It’s time to assemble and then align a team that is coming from the same place as the trajectory of the practice. 

With the surge of sleep medicine, state-of-the-art technology on both the business and clinical side of the practice (along with internal and external marketing strategies), it is necessary to build a team that can stay committed and educated with each and every new addition—flexibility at its best!!  

Look for more posts on this subject…

What is Your Price Tag?

Evaluation of a “Service Role”

If you were asked to value yourself–actually produce a price tag to hang from your wrist–what would it say? And by the way, how would you determine what a “fair” market price might be when it comes to how much an employer might pay for you?

Establishing a price tag for an inanimate object is definitely much easier than ascertaining a number for services rendered by a thinking, breathing, living human being. Nonetheless, many of us are hired based on the services we provide and the knowledge we have worked hard to acquire that can then be shared and transferred to better support the skillsets and proficiencies in others.

Is it tenure that we measure? Is it how many events we have publicly attended? Is it who we hang out with and rub elbows with? Is it the articles we have written and the presentations we have given?

I’d say all of this contributes to our perceived “worth”. Familiarity contributes to a big part of this, but what might really be the catalyst that enables a realistic price to be put on one’s services? What does your track record look like? Have you been a trend-setter, a pioneer or are you “beefing” up areas that others have already explored? Have you discovered a niche–something that might be virtually untapped by others that you yourself have pioneered through trial and error. Have you done the “dirty work” that has paved a path for others to follow? And even more valuable, have you saved others from a possible failure or “wrong-turn”?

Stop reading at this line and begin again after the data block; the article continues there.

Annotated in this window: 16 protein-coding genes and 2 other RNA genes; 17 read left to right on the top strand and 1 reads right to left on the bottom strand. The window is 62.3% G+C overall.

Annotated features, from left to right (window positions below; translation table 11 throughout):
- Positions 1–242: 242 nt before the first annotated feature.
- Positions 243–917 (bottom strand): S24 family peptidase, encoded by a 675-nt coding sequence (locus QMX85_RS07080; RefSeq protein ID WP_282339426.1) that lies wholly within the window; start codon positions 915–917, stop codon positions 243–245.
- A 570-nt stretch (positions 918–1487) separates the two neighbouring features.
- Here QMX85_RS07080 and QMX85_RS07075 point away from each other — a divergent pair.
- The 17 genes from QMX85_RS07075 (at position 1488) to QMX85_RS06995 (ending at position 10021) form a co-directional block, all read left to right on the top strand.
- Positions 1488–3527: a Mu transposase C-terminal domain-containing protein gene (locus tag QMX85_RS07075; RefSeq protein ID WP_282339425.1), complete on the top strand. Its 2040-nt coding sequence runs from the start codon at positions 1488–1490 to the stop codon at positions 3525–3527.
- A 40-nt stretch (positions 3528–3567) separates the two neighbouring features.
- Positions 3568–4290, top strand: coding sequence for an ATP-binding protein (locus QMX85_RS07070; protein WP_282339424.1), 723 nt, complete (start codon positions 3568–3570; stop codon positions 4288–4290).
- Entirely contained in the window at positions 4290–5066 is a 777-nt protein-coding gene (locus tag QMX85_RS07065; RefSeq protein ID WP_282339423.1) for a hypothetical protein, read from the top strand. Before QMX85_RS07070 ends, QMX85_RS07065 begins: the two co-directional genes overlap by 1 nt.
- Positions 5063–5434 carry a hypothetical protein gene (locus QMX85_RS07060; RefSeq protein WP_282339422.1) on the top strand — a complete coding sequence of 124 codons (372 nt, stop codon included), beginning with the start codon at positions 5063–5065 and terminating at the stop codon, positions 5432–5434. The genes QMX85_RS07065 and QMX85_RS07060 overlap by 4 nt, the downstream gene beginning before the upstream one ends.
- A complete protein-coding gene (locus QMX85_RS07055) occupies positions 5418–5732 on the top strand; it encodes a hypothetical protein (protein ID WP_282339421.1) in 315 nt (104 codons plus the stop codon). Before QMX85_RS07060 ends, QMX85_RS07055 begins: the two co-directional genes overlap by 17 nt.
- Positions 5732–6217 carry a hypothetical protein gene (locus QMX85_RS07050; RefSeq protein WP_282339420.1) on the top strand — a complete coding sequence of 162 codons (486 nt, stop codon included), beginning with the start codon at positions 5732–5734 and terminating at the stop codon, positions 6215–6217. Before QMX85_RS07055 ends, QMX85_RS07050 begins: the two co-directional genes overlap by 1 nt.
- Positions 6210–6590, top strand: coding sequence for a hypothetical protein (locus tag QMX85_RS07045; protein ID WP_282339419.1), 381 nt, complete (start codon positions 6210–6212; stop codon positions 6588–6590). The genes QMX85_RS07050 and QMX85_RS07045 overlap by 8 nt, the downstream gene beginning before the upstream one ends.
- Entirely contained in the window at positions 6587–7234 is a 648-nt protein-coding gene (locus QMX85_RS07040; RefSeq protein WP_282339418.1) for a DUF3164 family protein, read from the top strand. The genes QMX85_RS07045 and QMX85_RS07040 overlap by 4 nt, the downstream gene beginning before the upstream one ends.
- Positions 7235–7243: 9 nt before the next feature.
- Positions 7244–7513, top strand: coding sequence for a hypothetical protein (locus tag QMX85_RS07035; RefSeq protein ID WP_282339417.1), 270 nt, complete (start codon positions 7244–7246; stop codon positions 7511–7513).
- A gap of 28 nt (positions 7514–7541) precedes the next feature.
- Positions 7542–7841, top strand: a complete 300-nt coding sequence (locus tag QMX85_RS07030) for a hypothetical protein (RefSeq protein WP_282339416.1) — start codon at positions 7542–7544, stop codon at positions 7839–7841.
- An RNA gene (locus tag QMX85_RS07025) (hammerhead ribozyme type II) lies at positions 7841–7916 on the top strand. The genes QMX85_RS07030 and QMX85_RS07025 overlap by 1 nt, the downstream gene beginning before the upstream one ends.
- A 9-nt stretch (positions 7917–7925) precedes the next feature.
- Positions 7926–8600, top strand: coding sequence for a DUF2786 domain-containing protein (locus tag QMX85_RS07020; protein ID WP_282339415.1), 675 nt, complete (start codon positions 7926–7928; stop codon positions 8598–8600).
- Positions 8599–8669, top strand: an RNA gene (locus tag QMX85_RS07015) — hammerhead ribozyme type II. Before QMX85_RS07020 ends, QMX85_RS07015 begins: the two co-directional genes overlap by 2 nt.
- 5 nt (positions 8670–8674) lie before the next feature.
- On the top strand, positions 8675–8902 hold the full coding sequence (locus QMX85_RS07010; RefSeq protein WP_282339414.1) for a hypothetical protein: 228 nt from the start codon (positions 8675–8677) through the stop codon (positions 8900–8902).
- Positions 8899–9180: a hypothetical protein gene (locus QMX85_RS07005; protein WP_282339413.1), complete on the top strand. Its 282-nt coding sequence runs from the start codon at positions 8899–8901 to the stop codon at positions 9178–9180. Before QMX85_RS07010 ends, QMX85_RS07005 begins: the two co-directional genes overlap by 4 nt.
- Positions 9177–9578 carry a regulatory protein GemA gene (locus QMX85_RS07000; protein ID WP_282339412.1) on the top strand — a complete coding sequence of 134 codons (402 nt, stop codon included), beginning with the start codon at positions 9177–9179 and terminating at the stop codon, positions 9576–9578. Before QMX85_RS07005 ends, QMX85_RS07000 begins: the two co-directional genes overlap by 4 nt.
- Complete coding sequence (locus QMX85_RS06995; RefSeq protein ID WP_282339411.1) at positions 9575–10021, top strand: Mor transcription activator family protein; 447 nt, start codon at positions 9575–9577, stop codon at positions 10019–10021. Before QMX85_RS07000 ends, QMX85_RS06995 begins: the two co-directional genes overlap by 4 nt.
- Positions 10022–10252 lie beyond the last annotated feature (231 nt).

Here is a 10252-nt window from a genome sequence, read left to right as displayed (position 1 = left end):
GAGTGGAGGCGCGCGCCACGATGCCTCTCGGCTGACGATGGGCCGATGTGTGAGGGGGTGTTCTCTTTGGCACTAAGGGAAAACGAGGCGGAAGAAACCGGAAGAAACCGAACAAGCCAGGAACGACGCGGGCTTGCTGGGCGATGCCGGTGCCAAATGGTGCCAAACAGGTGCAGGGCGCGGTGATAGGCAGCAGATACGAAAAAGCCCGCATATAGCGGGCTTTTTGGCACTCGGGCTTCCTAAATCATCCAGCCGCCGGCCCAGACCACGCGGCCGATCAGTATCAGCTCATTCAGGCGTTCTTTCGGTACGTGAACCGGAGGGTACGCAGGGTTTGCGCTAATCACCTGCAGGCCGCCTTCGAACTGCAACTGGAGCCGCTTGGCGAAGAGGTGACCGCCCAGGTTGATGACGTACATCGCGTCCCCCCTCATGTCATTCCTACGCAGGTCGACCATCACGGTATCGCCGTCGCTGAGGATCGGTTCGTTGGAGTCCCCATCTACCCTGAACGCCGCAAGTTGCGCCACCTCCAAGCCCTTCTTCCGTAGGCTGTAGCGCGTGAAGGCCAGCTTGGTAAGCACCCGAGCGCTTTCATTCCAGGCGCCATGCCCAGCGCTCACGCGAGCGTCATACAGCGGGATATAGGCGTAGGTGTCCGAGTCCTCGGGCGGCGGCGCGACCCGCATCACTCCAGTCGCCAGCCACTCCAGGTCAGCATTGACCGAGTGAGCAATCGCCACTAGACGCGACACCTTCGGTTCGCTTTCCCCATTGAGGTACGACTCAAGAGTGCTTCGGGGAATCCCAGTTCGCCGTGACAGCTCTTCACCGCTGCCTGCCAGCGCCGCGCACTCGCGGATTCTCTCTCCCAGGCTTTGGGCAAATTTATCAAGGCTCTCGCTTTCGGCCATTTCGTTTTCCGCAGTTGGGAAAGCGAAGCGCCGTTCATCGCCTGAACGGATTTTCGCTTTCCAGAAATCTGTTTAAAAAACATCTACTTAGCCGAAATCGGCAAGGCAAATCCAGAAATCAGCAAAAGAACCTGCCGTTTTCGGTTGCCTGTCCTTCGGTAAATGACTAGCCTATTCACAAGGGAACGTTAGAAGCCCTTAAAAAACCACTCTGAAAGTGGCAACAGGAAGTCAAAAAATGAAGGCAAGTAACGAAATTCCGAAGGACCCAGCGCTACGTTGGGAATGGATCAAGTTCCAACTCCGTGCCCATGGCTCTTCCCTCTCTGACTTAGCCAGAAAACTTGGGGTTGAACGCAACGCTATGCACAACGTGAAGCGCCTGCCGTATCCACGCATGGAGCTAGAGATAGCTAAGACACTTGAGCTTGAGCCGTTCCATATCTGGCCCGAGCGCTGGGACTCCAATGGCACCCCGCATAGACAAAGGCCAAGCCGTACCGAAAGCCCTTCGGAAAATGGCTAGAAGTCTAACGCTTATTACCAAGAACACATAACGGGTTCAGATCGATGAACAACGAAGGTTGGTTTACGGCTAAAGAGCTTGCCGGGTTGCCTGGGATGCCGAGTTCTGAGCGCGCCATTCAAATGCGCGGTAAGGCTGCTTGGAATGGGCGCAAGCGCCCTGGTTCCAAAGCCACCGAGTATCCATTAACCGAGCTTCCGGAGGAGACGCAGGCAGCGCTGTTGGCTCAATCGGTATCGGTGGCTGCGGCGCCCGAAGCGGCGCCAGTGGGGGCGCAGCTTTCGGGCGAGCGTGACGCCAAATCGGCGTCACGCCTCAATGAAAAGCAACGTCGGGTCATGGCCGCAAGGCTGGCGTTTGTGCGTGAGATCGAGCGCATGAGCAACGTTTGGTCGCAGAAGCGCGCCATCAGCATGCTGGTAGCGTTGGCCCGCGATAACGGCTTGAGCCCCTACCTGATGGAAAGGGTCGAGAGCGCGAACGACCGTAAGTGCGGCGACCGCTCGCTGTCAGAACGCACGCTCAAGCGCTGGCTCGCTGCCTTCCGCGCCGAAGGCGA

Can you physically show successes you have been instrumental in attaining in black and white? Is just stating “this is what I do” truly enough to justify the price tag you command? See if this is something you can relate to:

Passion vs. Position

Ethics vs. Ego

Innovator vs. Imitator

When the product is “YOU”, there are no discounts.

Think You Can Juggle? Think Again.

 

How much can one person accomplish and manage to do everything well? Multi-tasking can, in a literal sense, be considered a misnomer in that we can technically only process one thought at a given time. Accordingly, those that believe they can simultaneously perform a number of tasks with equal efficiency are basically deceiving themselves.

The secret of getting ahead is getting started. The secret of getting started is breaking your complex overwhelming tasks into small manageable tasks, and starting on the first one.

Mark Twain

I learned a long time ago that I must budget my time wisely, prioritize my lists and not take on too much on at once. Full disclosure–learning did not come naturally to me so making sure I was disciplined and structured was something I needed to pay close attention to since I started school.

Recently I found myself a little more “over-extended” with my workload than usual. I thought for sure that I could manage and balance things well, but quickly saw things starting to “slip”. I continued to utilize my online calendar and reminders on my phone, but even my support rituals were not helping me to manage all that I agreed to undertake. Granted, this is me and I’m sure many of you can handle perhaps more than I am able to effectively. But in reality, I suspect that some tasks have to suffer for others that juggle too much as well. My guess is that they don’t let things get to them as much as I do, so they just take things on until the bottom falls out.